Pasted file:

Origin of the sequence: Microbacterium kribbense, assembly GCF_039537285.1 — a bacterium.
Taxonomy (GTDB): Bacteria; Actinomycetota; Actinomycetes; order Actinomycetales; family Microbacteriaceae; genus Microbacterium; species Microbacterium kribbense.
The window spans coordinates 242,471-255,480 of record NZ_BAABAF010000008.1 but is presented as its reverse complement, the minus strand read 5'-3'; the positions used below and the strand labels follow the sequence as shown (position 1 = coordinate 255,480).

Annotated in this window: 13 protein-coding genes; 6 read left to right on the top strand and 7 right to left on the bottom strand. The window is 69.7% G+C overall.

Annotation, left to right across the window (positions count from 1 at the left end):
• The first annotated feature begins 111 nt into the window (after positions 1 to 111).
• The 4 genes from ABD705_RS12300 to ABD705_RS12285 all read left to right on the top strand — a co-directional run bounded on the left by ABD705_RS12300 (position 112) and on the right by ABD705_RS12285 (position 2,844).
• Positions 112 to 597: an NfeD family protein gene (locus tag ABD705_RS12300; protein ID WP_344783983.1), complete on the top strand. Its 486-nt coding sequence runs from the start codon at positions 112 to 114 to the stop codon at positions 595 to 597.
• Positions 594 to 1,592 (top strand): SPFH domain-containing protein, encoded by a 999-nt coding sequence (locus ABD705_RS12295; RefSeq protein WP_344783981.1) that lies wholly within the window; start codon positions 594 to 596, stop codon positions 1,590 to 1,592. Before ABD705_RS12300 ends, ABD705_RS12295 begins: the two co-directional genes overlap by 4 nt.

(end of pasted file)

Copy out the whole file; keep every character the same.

Origin of the sequence: Microbacterium kribbense, assembly GCF_039537285.1 — a bacterium.
Taxonomy (GTDB): Bacteria; Actinomycetota; Actinomycetes; order Actinomycetales; family Microbacteriaceae; genus Microbacterium; species Microbacterium kribbense.
The window spans coordinates 242,471-255,480 of record NZ_BAABAF010000008.1 but is presented as its reverse complement, the minus strand read 5'-3'; the positions used below and the strand labels follow the sequence as shown (position 1 = coordinate 255,480).

Annotated in this window: 13 protein-coding genes; 6 read left to right on the top strand and 7 right to left on the bottom strand. The window is 69.7% G+C overall.

Annotation, left to right across the window (positions count from 1 at the left end):
• The first annotated feature begins 111 nt into the window (after positions 1 to 111).
• The 4 genes from ABD705_RS12300 to ABD705_RS12285 all read left to right on the top strand — a co-directional run bounded on the left by ABD705_RS12300 (position 112) and on the right by ABD705_RS12285 (position 2,844).
• Positions 112 to 597: an NfeD family protein gene (locus tag ABD705_RS12300; protein ID WP_344783983.1), complete on the top strand. Its 486-nt coding sequence runs from the start codon at positions 112 to 114 to the stop codon at positions 595 to 597.
• Positions 594 to 1,592 (top strand): SPFH domain-containing protein, encoded by a 999-nt coding sequence (locus ABD705_RS12295; RefSeq protein WP_344783981.1) that lies wholly within the window; start codon positions 594 to 596, stop codon positions 1,590 to 1,592. Before ABD705_RS12300 ends, ABD705_RS12295 begins: the two co-directional genes overlap by 4 nt.